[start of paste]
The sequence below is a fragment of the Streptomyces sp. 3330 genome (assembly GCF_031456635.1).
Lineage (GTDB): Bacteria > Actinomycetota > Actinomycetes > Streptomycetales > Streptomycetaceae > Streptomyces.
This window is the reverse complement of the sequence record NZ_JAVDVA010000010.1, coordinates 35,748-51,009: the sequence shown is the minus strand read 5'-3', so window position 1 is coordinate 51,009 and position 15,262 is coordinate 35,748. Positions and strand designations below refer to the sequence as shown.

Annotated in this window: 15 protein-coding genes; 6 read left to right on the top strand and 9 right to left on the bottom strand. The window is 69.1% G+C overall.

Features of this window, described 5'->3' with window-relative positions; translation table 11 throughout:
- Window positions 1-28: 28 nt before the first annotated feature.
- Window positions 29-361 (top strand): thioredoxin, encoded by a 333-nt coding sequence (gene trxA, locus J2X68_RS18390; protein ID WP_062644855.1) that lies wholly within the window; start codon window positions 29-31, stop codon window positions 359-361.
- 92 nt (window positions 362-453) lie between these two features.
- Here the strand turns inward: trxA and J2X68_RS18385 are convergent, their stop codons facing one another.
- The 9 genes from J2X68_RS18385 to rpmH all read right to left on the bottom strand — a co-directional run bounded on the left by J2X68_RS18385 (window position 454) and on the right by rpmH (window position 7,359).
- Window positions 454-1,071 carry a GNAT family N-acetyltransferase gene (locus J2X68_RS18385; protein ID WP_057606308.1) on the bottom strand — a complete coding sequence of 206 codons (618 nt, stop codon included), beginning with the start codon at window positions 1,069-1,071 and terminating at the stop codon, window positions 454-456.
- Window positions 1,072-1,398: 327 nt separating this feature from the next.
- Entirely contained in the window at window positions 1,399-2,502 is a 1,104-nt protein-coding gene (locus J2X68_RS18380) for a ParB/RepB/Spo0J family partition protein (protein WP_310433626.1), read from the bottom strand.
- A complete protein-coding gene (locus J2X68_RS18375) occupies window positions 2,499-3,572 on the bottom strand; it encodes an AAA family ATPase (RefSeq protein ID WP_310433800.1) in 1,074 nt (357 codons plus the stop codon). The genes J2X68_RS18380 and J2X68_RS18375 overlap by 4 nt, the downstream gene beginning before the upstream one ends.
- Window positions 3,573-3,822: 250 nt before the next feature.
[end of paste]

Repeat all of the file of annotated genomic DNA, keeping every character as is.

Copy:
The sequence below is a fragment of the Streptomyces sp. 3330 genome (assembly GCF_031456635.1).
Lineage (GTDB): Bacteria > Actinomycetota > Actinomycetes > Streptomycetales > Streptomycetaceae > Streptomyces.
This window is the reverse complement of the sequence record NZ_JAVDVA010000010.1, coordinates 35,748-51,009: the sequence shown is the minus strand read 5'-3', so window position 1 is coordinate 51,009 and position 15,262 is coordinate 35,748. Positions and strand designations below refer to the sequence as shown.

Annotated in this window: 15 protein-coding genes; 6 read left to right on the top strand and 9 right to left on the bottom strand. The window is 69.1% G+C overall.

Features of this window, described 5'->3' with window-relative positions; translation table 11 throughout:
- Window positions 1-28: 28 nt before the first annotated feature.
- Window positions 29-361 (top strand): thioredoxin, encoded by a 333-nt coding sequence (gene trxA, locus J2X68_RS18390; protein ID WP_062644855.1) that lies wholly within the window; start codon window positions 29-31, stop codon window positions 359-361.
- 92 nt (window positions 362-453) lie between these two features.
- Here the strand turns inward: trxA and J2X68_RS18385 are convergent, their stop codons facing one another.
- The 9 genes from J2X68_RS18385 to rpmH all read right to left on the bottom strand — a co-directional run bounded on the left by J2X68_RS18385 (window position 454) and on the right by rpmH (window position 7,359).
- Window positions 454-1,071 carry a GNAT family N-acetyltransferase gene (locus J2X68_RS18385; protein ID WP_057606308.1) on the bottom strand — a complete coding sequence of 206 codons (618 nt, stop codon included), beginning with the start codon at window positions 1,069-1,071 and terminating at the stop codon, window positions 454-456.
- Window positions 1,072-1,398: 327 nt separating this feature from the next.
- Entirely contained in the window at window positions 1,399-2,502 is a 1,104-nt protein-coding gene (locus J2X68_RS18380) for a ParB/RepB/Spo0J family partition protein (protein WP_310433626.1), read from the bottom strand.
- A complete protein-coding gene (locus J2X68_RS18375) occupies window positions 2,499-3,572 on the bottom strand; it encodes an AAA family ATPase (RefSeq protein ID WP_310433800.1) in 1,074 nt (357 codons plus the stop codon). The genes J2X68_RS18380 and J2X68_RS18375 overlap by 4 nt, the downstream gene beginning before the upstream one ends.
- Window positions 3,573-3,822: 250 nt before the next feature.